A Letter To My Son The Israeli Soldier
Since I cradled you as a swaddled newborn, the countdown to this day has ticked quietly in my mind. As you grew, so my hopes echoed those of generations of parents; that the “situation” would somehow change, that there would be an end to the draft, that we could somehow avoid this relentless sucking up of the nation’s 18-year-olds into the IDF — three years for boys, two for girls — some of whom would return adults, some scarred, some not at all.
And now as the app on your cellphone marks off the remaining days and weeks, I try to reconstruct the blasé philosophy of my own recruitment; how I came to this country knowing army service was part of the package, how I could have delayed, even avoided, it, how essential a step becoming a soldier felt to my social integration here.
I marvel at the beautiful adolescent you have become; now taller than I, and more athletic, fitter and slimmer than I ever was. I take huge and silent pride in your academic achievements, excelling where I floundered, and unflustered by long hours of thought.
I smile at your cool indifference to the coterie of girls who flit around your orbit, and I feel your frustration at having to shift your forward gears into neutral for three years in uniform. While your age-group peers around the world are leaving school with thoughts of gap years and university, of sex and drugs, of freedom and experimentation, you my son will be guarding bases in the dead of the coming winter nights, stripping and cleaning your weapon, verifying ID cards at checkpoints, and who knows what other activities too dangerous to contemplate. As your English cousins throw rucksacks and laptops over their shoulders, from yours will hang an M16 semi-automatic rifle. The same rifle your mother learned to shoot as a girl, and the same one I brought home to her on leave.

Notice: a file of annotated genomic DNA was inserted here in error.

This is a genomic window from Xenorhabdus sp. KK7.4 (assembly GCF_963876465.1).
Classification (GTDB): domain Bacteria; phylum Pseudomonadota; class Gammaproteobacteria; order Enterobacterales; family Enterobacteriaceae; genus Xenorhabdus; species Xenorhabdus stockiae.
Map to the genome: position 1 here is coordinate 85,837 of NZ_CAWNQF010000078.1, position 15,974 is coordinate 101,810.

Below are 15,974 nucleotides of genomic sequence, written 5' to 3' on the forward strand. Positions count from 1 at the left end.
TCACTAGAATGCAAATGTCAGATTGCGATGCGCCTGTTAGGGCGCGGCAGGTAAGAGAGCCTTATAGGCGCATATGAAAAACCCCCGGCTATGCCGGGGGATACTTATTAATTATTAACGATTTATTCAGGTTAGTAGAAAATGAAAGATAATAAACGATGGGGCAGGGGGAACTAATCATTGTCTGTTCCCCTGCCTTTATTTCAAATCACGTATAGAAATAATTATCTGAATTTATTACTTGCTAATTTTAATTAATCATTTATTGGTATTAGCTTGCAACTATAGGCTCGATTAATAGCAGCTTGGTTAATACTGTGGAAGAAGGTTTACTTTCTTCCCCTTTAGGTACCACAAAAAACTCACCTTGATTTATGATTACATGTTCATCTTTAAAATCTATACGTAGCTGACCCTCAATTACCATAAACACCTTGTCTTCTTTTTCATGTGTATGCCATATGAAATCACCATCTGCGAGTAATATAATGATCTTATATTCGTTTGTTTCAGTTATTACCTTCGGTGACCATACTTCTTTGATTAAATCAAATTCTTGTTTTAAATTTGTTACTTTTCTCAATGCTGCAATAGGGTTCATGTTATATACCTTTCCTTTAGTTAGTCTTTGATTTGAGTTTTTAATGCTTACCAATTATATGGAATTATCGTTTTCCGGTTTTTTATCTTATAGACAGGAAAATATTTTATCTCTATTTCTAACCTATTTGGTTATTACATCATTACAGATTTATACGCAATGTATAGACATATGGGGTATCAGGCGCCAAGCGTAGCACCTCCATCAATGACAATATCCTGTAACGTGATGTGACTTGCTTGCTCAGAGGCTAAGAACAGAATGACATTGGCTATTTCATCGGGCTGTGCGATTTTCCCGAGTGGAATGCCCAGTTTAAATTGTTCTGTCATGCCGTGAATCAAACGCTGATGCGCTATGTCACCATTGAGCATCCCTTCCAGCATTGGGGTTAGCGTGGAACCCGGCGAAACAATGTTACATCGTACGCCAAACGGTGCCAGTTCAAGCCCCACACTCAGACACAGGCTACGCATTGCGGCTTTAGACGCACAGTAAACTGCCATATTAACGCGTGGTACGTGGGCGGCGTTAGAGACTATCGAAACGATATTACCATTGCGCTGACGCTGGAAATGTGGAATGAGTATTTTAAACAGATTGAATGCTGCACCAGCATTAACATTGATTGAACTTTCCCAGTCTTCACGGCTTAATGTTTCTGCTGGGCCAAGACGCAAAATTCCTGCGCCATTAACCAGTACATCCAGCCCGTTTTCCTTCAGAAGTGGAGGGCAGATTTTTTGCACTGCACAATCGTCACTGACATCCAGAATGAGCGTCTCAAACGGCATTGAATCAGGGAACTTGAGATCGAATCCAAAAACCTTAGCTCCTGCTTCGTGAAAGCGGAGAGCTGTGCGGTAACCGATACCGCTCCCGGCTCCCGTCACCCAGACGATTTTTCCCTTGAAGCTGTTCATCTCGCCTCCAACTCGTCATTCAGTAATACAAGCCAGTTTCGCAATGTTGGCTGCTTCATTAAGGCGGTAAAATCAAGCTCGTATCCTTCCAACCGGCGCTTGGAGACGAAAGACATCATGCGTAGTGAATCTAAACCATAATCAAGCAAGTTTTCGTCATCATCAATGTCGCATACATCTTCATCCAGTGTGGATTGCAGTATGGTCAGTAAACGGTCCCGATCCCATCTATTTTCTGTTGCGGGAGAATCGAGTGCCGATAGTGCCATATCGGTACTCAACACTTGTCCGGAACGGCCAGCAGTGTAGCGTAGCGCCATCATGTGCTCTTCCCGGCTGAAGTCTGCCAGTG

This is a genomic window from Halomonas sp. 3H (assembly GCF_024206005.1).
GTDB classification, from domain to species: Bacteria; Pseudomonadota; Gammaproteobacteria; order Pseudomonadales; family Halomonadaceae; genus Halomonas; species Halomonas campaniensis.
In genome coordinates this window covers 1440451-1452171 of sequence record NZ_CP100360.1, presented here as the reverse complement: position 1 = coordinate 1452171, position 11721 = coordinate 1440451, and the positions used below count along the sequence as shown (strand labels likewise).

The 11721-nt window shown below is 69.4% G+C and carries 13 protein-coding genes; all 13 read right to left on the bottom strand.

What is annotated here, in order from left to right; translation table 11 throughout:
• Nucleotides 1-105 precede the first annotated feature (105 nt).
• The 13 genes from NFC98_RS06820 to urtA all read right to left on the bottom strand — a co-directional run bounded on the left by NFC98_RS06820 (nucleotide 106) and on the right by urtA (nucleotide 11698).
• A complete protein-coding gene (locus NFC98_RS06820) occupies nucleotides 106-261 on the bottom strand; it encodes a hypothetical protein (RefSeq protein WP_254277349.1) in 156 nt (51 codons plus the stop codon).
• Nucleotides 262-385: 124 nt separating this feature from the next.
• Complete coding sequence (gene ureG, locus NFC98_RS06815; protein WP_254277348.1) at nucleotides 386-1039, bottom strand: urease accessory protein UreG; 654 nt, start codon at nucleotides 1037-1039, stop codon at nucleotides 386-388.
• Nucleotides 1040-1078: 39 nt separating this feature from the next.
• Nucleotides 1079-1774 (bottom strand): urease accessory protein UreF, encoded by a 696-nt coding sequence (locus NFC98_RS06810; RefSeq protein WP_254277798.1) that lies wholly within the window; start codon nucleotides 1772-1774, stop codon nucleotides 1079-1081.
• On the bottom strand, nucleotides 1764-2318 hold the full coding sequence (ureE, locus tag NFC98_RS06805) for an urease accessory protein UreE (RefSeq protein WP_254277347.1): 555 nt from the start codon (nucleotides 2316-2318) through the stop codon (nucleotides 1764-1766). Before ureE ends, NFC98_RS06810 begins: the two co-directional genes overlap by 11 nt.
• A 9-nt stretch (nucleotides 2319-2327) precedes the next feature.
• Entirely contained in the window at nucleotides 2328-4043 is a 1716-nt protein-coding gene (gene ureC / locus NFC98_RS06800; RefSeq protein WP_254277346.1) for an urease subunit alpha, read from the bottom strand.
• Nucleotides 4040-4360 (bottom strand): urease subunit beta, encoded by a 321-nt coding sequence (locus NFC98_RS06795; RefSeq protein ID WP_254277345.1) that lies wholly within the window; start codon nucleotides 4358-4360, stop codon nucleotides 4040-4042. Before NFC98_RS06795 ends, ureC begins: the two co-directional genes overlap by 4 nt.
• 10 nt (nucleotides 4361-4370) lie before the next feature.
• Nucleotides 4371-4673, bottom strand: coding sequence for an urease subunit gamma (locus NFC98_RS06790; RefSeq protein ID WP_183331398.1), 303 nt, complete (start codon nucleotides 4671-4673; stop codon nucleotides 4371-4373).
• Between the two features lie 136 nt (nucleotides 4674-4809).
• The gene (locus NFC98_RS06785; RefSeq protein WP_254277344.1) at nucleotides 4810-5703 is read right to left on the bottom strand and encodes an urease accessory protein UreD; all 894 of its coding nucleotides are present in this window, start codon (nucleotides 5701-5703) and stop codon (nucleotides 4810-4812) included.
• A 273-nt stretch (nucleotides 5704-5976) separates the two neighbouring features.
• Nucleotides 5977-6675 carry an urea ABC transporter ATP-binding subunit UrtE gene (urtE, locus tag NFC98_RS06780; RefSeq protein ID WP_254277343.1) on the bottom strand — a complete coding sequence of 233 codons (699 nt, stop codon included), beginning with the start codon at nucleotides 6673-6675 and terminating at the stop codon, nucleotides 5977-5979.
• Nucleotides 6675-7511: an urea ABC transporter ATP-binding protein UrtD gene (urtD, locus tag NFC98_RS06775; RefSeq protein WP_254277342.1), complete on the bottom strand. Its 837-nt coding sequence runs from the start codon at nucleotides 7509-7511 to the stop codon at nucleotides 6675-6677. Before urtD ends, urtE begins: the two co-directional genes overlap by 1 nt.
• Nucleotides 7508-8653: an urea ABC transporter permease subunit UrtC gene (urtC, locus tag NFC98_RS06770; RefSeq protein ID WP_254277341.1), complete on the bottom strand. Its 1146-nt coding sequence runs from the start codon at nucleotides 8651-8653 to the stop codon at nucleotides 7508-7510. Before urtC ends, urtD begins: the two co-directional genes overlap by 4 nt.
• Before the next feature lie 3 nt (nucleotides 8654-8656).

And you wish you didn’t have to do this, and I wish the same. I look at how this place is changing and how things stay the same, and I am afraid. I fear for you and our family, for your generation, for the country.
I know when we say goodbye, unsure when we will next meet, that I will feel a stabbing in my heart; the pain of a father acting against the instinct to protect his child. I felt those pangs at your circumcision, I felt them peering through the kindergarten window when you searched for a familiar face, I felt them when I myself answered the call to reserve duty, leaving my still-young family behind. And now in my mind, as I prepare to hand you over, I see you at the gates of the base by which we must part. I see your embarrassed smile as I embrace you and kiss your softly bearded cheek. I see the tears in your mother’s reddening eyes, and as you turn away with a cheery wave, I wonder what value any of this really has.
The future is always around the corner but it never stays for very long. Yet, and yet, I see a budding dictatorship taking root in our desert midst. It lashes out freely at its critics, helps itself to ever-larger portions of land, and forces opponents — and only its opponents — to reveal sources of finance. I see cultural funding allocated on the basis of the political leanings of the artist or performer. I see interference in the freedom of the press. I see the supporters of a professional football team openly decry the recruitment of players of the “wrong” beliefs.
And as you prepare to answer your country’s call, I wonder just what this country is. Who are these people that are taking you from me? My son, I hope you can find your own meaning in the coming months and years. As for me, I am afraid.